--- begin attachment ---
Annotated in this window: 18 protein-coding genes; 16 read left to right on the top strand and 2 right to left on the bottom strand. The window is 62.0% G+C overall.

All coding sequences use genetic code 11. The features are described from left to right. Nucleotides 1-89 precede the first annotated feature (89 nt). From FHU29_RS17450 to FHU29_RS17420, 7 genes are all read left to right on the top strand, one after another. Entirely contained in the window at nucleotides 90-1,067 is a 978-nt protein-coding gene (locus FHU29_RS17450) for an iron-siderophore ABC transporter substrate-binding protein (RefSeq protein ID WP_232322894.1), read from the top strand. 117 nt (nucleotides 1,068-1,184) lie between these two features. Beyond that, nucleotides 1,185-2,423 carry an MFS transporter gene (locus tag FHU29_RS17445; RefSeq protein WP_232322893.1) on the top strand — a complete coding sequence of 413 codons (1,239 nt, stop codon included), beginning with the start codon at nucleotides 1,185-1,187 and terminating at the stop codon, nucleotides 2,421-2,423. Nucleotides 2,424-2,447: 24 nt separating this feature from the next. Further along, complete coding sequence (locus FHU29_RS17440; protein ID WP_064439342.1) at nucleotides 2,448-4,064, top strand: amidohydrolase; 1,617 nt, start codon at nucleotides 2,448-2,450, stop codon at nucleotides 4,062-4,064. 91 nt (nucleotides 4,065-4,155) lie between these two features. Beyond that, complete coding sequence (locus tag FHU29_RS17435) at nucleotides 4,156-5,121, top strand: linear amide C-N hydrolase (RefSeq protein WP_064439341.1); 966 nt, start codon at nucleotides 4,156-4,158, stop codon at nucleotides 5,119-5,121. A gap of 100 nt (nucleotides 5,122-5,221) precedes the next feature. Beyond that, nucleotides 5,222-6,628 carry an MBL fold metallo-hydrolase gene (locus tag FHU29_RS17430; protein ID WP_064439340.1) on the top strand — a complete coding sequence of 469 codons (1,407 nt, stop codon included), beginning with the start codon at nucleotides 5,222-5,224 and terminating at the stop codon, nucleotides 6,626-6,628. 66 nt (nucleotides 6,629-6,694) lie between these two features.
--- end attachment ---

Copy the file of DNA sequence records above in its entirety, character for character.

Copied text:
Annotated in this window: 18 protein-coding genes; 16 read left to right on the top strand and 2 right to left on the bottom strand. The window is 62.0% G+C overall.

All coding sequences use genetic code 11. The features are described from left to right. Nucleotides 1-89 precede the first annotated feature (89 nt). From FHU29_RS17450 to FHU29_RS17420, 7 genes are all read left to right on the top strand, one after another. Entirely contained in the window at nucleotides 90-1,067 is a 978-nt protein-coding gene (locus FHU29_RS17450) for an iron-siderophore ABC transporter substrate-binding protein (RefSeq protein ID WP_232322894.1), read from the top strand. 117 nt (nucleotides 1,068-1,184) lie between these two features. Beyond that, nucleotides 1,185-2,423 carry an MFS transporter gene (locus tag FHU29_RS17445; RefSeq protein WP_232322893.1) on the top strand — a complete coding sequence of 413 codons (1,239 nt, stop codon included), beginning with the start codon at nucleotides 1,185-1,187 and terminating at the stop codon, nucleotides 2,421-2,423. Nucleotides 2,424-2,447: 24 nt separating this feature from the next. Further along, complete coding sequence (locus FHU29_RS17440; protein ID WP_064439342.1) at nucleotides 2,448-4,064, top strand: amidohydrolase; 1,617 nt, start codon at nucleotides 2,448-2,450, stop codon at nucleotides 4,062-4,064. 91 nt (nucleotides 4,065-4,155) lie between these two features. Beyond that, complete coding sequence (locus tag FHU29_RS17435) at nucleotides 4,156-5,121, top strand: linear amide C-N hydrolase (RefSeq protein WP_064439341.1); 966 nt, start codon at nucleotides 4,156-4,158, stop codon at nucleotides 5,119-5,121. A gap of 100 nt (nucleotides 5,122-5,221) precedes the next feature. Beyond that, nucleotides 5,222-6,628 carry an MBL fold metallo-hydrolase gene (locus tag FHU29_RS17430; protein ID WP_064439340.1) on the top strand — a complete coding sequence of 469 codons (1,407 nt, stop codon included), beginning with the start codon at nucleotides 5,222-5,224 and terminating at the stop codon, nucleotides 6,626-6,628. 66 nt (nucleotides 6,629-6,694) lie between these two features.